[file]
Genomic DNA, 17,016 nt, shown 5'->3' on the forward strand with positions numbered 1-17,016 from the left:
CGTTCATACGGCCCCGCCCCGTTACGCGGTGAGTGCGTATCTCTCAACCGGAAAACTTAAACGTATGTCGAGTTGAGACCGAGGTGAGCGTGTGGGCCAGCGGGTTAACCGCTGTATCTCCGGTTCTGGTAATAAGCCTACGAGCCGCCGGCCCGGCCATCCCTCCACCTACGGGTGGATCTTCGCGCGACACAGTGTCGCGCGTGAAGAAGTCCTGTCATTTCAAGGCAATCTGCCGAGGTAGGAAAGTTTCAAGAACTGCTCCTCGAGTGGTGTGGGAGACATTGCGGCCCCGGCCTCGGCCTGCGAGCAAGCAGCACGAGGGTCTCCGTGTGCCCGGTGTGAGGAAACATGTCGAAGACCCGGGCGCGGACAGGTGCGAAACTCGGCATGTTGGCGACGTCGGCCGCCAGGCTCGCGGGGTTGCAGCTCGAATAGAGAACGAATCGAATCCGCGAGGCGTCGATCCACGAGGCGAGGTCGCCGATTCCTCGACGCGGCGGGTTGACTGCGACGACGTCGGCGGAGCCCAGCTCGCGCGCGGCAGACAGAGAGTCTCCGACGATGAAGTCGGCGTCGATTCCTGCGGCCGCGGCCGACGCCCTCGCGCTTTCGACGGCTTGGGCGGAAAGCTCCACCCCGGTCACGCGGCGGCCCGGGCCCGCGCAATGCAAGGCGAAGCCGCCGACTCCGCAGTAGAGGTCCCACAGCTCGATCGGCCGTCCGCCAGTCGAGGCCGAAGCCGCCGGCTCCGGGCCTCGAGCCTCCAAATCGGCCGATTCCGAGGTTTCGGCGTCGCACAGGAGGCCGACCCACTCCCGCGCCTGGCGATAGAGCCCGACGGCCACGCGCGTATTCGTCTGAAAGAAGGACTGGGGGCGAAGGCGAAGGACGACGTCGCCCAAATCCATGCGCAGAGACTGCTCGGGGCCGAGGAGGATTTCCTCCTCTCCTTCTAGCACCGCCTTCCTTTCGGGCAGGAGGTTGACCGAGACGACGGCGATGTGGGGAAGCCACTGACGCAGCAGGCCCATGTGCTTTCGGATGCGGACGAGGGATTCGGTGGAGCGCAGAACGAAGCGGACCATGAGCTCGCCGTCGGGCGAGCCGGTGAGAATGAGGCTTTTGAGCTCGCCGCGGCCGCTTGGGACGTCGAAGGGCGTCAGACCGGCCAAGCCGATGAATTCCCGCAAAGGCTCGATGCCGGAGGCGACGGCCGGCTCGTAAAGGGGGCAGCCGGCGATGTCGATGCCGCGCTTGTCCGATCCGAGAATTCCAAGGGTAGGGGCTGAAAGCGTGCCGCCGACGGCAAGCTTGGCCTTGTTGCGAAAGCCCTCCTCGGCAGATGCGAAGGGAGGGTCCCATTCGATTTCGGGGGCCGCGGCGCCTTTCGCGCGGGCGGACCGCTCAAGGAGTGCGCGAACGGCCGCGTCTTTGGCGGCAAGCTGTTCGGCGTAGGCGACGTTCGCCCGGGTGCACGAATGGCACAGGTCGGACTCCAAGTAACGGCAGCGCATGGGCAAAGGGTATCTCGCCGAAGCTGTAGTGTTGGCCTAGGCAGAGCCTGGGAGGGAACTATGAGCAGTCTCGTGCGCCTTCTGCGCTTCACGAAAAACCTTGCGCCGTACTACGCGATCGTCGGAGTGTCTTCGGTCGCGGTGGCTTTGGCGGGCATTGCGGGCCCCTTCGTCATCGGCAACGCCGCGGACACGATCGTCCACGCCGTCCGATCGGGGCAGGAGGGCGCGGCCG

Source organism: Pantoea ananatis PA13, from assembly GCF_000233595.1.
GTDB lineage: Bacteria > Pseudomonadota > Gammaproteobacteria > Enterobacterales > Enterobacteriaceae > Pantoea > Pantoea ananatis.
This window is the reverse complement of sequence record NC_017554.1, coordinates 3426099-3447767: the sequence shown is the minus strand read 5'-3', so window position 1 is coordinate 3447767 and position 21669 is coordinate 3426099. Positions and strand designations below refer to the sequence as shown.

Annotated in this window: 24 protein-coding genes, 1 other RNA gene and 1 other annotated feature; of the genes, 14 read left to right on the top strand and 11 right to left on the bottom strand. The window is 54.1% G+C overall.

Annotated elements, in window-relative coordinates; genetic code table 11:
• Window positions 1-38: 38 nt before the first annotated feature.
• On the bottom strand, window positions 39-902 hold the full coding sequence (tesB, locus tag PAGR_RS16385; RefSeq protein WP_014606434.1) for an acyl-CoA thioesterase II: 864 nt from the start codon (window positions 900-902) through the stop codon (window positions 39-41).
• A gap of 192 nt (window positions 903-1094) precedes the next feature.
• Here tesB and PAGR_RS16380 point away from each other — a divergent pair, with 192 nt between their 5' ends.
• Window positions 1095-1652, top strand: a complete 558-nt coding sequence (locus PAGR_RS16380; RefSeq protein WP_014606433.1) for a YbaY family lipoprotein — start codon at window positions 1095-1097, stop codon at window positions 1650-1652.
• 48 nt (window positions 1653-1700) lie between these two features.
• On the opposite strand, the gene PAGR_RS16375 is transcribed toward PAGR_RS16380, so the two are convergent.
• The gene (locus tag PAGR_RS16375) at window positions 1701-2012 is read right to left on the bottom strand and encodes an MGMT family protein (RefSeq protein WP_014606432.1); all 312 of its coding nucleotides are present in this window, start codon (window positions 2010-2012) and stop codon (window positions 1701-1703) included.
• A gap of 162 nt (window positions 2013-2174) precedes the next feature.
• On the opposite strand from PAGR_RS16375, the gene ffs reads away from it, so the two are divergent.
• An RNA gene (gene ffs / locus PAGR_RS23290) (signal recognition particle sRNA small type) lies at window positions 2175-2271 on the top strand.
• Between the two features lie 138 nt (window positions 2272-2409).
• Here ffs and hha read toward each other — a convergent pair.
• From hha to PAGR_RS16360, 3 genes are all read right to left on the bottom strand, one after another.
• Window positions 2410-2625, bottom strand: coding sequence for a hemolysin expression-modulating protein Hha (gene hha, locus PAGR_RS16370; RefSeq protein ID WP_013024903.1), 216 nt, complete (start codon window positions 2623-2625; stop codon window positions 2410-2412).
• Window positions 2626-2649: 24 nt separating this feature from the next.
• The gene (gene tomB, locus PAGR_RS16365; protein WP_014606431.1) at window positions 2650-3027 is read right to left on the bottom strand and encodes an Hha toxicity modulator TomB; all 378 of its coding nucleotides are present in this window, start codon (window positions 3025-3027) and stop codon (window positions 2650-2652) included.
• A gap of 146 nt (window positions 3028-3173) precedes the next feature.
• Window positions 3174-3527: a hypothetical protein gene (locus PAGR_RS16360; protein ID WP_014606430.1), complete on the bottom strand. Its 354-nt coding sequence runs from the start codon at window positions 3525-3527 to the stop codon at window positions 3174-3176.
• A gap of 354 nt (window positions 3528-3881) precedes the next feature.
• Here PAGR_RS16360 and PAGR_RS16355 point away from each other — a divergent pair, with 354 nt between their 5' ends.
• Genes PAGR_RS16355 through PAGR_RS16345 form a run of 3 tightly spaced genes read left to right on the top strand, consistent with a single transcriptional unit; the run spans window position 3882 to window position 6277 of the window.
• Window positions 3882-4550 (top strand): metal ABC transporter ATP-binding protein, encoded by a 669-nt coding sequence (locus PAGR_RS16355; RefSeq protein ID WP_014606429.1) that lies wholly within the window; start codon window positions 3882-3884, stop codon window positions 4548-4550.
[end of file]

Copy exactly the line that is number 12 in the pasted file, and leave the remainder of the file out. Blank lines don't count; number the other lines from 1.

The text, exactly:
• Window positions 1095-1652, top strand: a complete 558-nt coding sequence (locus PAGR_RS16380; RefSeq protein WP_014606433.1) for a YbaY family lipoprotein — start codon at window positions 1095-1097, stop codon at window positions 1650-1652.